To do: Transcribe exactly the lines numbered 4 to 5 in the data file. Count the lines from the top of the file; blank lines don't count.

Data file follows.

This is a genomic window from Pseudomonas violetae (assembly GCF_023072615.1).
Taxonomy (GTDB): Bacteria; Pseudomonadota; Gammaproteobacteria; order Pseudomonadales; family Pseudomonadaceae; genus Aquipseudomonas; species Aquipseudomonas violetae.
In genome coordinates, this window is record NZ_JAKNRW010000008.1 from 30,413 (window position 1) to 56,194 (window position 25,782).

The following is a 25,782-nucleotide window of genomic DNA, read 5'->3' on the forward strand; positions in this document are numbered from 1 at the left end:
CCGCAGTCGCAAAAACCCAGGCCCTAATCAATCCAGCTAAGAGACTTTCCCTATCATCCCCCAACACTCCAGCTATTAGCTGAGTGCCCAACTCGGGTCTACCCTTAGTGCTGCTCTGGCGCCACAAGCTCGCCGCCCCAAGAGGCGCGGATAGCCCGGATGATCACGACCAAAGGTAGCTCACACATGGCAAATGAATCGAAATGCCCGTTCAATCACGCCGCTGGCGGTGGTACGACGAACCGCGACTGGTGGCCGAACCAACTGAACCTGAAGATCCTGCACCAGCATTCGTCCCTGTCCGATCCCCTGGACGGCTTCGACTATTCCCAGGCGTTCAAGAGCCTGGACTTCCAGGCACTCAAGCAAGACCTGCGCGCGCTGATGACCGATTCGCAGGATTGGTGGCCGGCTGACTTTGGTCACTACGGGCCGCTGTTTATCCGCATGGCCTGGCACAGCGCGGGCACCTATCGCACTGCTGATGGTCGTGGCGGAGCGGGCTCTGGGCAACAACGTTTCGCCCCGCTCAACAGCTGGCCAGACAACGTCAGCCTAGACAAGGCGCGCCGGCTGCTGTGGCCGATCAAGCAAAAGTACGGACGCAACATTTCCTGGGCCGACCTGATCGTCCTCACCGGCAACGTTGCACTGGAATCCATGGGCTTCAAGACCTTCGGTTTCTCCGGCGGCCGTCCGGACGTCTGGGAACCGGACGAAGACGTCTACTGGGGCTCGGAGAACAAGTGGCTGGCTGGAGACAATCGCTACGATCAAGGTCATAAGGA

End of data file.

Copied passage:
The following is a 25,782-nucleotide window of genomic DNA, read 5'->3' on the forward strand; positions in this document are numbered from 1 at the left end:
CCGCAGTCGCAAAAACCCAGGCCCTAATCAATCCAGCTAAGAGACTTTCCCTATCATCCCCCAACACTCCAGCTATTAGCTGAGTGCCCAACTCGGGTCTACCCTTAGTGCTGCTCTGGCGCCACAAGCTCGCCGCCCCAAGAGGCGCGGATAGCCCGGATGATCACGACCAAAGGTAGCTCACACATGGCAAATGAATCGAAATGCCCGTTCAATCACGCCGCTGGCGGTGGTACGACGAACCGCGACTGGTGGCCGAACCAACTGAACCTGAAGATCCTGCACCAGCATTCGTCCCTGTCCGATCCCCTGGACGGCTTCGACTATTCCCAGGCGTTCAAGAGCCTGGACTTCCAGGCACTCAAGCAAGACCTGCGCGCGCTGATGACCGATTCGCAGGATTGGTGGCCGGCTGACTTTGGTCACTACGGGCCGCTGTTTATCCGCATGGCCTGGCACAGCGCGGGCACCTATCGCACTGCTGATGGTCGTGGCGGAGCGGGCTCTGGGCAACAACGTTTCGCCCCGCTCAACAGCTGGCCAGACAACGTCAGCCTAGACAAGGCGCGCCGGCTGCTGTGGCCGATCAAGCAAAAGTACGGACGCAACATTTCCTGGGCCGACCTGATCGTCCTCACCGGCAACGTTGCACTGGAATCCATGGGCTTCAAGACCTTCGGTTTCTCCGGCGGCCGTCCGGACGTCTGGGAACCGGACGAAGACGTCTACTGGGGCTCGGAGAACAAGTGGCTGGCTGGAGACAATCGCTACGATCAAGGTCATAAGGA